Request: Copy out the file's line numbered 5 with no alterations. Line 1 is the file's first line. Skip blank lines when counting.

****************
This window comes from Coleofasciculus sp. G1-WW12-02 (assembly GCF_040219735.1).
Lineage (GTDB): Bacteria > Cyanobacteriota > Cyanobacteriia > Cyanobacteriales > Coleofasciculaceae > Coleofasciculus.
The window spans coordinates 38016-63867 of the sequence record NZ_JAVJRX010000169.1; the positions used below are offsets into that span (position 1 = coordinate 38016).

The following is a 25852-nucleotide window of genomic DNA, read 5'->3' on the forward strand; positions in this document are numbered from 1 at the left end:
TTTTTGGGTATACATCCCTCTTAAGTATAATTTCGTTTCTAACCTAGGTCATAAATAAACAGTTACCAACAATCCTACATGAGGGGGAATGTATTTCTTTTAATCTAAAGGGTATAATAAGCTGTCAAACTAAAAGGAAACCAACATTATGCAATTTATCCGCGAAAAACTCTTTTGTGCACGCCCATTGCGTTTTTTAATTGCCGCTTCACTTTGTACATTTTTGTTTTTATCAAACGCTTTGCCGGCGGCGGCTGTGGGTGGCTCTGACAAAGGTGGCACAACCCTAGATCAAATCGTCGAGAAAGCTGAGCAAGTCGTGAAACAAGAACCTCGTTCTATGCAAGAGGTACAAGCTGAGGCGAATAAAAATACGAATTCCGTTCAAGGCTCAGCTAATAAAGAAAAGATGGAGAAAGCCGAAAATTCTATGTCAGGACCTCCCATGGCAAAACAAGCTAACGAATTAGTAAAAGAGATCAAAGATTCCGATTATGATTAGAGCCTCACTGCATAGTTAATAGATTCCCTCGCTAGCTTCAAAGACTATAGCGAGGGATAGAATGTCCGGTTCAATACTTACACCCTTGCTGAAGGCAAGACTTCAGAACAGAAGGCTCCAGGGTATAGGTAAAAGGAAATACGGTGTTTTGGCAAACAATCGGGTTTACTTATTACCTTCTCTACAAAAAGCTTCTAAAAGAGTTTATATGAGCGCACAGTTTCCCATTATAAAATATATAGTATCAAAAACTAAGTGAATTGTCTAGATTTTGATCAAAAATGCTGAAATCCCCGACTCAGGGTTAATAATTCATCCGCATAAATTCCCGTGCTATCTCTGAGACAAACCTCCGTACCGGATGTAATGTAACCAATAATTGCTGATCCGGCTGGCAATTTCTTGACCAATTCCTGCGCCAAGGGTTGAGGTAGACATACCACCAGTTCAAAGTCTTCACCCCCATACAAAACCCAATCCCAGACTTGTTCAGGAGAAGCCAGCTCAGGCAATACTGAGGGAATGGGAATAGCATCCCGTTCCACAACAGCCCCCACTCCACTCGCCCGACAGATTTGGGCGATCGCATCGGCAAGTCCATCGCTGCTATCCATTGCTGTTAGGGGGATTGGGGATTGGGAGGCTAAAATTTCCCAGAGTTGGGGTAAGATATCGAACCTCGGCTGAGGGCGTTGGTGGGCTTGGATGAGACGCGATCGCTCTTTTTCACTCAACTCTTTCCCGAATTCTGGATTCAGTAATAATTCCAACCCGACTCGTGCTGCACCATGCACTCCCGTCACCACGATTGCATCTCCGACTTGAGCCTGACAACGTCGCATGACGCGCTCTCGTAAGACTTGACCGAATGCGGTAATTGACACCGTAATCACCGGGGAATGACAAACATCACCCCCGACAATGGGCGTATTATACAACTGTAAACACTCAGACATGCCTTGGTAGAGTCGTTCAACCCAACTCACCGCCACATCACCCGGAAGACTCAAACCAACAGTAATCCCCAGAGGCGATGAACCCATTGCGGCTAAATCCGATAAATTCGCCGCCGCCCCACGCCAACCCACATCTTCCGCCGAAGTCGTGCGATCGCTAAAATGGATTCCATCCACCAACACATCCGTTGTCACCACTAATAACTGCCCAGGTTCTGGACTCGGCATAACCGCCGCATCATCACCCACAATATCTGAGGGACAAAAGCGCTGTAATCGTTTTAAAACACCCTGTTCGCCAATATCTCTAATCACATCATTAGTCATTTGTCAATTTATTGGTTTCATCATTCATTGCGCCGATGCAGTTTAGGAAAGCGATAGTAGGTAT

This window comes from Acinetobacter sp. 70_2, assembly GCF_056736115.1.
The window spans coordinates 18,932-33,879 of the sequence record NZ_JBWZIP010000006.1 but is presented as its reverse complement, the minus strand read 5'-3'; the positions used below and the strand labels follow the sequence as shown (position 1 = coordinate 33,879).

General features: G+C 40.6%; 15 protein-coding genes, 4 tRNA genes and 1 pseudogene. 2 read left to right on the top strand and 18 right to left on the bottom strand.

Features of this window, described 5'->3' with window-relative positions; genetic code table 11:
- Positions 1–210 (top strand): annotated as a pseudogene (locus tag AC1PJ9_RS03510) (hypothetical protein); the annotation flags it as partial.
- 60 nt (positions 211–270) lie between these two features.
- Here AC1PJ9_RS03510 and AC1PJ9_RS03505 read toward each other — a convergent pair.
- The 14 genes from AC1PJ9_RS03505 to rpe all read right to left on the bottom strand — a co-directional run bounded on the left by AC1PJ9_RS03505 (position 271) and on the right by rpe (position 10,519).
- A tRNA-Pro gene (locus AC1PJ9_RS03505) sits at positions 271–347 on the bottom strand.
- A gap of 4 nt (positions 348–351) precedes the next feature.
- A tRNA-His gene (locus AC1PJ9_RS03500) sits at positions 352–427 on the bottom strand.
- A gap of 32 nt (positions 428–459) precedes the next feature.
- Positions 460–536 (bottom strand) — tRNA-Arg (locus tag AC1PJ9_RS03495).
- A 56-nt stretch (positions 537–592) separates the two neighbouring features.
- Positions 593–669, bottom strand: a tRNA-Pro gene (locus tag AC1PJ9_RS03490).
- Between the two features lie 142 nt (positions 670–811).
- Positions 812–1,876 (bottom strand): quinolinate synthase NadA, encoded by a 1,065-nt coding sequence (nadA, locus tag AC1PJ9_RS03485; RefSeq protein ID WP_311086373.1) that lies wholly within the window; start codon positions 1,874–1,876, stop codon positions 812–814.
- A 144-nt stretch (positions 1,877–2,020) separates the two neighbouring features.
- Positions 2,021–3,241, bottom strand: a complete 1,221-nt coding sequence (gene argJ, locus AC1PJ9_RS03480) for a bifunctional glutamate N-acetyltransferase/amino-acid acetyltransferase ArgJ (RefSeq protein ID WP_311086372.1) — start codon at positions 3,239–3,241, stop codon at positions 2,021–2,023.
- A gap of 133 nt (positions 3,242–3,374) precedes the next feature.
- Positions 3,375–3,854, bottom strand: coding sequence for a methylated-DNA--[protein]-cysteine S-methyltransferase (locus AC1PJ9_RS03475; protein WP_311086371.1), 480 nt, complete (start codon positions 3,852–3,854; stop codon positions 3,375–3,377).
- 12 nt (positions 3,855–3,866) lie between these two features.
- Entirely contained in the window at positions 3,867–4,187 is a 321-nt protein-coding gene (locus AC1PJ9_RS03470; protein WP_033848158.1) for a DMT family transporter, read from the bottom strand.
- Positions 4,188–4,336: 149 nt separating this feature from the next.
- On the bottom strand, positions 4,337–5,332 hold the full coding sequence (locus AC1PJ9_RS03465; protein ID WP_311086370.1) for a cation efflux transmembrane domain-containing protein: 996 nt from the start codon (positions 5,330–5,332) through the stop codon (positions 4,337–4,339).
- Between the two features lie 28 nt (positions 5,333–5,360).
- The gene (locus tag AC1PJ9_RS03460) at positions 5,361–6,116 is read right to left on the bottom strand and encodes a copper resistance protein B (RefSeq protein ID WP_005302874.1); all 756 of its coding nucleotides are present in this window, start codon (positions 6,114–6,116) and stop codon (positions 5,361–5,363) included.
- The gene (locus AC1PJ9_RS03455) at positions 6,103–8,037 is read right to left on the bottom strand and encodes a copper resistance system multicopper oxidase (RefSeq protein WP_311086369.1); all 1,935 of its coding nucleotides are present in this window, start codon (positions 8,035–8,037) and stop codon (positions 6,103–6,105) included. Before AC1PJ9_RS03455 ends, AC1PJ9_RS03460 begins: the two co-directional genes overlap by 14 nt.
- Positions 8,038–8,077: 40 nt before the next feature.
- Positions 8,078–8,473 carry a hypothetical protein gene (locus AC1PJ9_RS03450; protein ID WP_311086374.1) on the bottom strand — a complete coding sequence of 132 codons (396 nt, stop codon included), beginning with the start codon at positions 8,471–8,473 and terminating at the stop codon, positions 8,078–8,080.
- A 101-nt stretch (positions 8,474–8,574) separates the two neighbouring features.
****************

TTTTTGGGTATACATCCCTCTTAAGTATAATTTCGTTTCTAACCTAGGTCATAAATAAACAGTTACCAACAATCCTACATGAGGGGGAATGTATTTCTTTTAATCTAAAGGGTATAATAAGCTGTCAAACTAAAAGGAAACCAACATTATGCAATTTATCCGCGAAAAACTCTTTTGTGCACGCCCATTGCGTTTTTTAATTGCCGCTTCACTTTGTACATTTTTGTTTTTATCAAACGCTTTGCCGGCGGCGGCTGTGGGTGGCTCTGACAAAGGTGGCACAACCCTAGATCAAATCGTCGAGAAAGCTGAGCAAGTCGTGAAACAAGAACCTCGTTCTATGCAAGAGGTACAAGCTGAGGCGAATAAAAATACGAATTCCGTTCAAGGCTCAGCTAATAAAGAAAAGATGGAGAAAGCCGAAAATTCTATGTCAGGACCTCCCATGGCAAAACAAGCTAACGAATTAGTAAAAGAGATCAAAGATTCCGATTATGATTAGAGCCTCACTGCATAGTTAATAGATTCCCTCGCTAGCTTCAAAGACTATAGCGAGGGATAGAATGTCCGGTTCAATACTTACACCCTTGCTGAAGGCAAGACTTCAGAACAGAAGGCTCCAGGGTATAGGTAAAAGGAAATACGGTGTTTTGGCAAACAATCGGGTTTACTTATTACCTTCTCTACAAAAAGCTTCTAAAAGAGTTTATATGAGCGCACAGTTTCCCATTATAAAATATATAGTATCAAAAACTAAGTGAATTGTCTAGATTTTGATCAAAAATGCTGAAATCCCCGACTCAGGGTTAATAATTCATCCGCATAAATTCCCGTGCTATCTCTGAGACAAACCTCCGTACCGGATGTAATGTAACCAATAATTGCTGATCCGGCTGGCAATTTCTTGACCAATTCCTGCGCCAAGGGTTGAGGTAGACATACCACCAGTTCAAAGTCTTCACCCCCATACAAAACCCAATCCCAGACTTGTTCAGGAGAAGCCAGCTCAGGCAATACTGAGGGAATGGGAATAGCATCCCGTTCCACAACAGCCCCCACTCCACTCGCCCGACAGATTTGGGCGATCGCATCGGCAAGTCCATCGCTGCTATCCATTGCTGTTAGGGGGATTGGGGATTGGGAGGCTAAAATTTCCCAGAGTTGGGGTAAGATATCGAACCTCGGCTGAGGGCGTTGGTGGGCTTGGATGAGACGCGATCGCTCTTTTTCACTCAACTCTTTCCCGAATTCTGGATTCAGTAATAATTCCAACCCGACTCGTGCTGCACCATGCACTCCCGTCACCACGATTGCATCTCCGACTTGAGCCTGACAACGTCGCATGACGCGCTCTCGTAAGACTTGACCGAATGCGGTAATTGACACCGTAATCACCGGGGAATGACAAACATCACCCCCGACAATGGGCGTATTATACAACTGTAAACACTCAGACATGCCTTGGTAGAGTCGTTCAACCCAACTCACCGCCACATCACCCGGAAGACTCAAACCAACAGTAATCCCCAGAGGCGATGAACCCATTGCGGCTAAATCCGATAAATTCGCCGCCGCCCCACGCCAACCCACATCTTCCGCCGAAGTCGTGCGATCGCTAAAATGGATTCCATCCACCAACACATCCGTTGTCACCACTAATAACTGCCCAGGTTCTGGACTCGGCATAACCGCCGCATCATCACCCACAATATCTGAGGGACAAAAGCGCTGTAATCGTTTTAAAACACCCTGTTCGCCAATATCTCTAATCACATCATTAGTCATTTGTCAATTTATTGGTTTCATCATTCATTGCGCCGATGCAGTTTAGGAAAGCGATAGTAGGTAT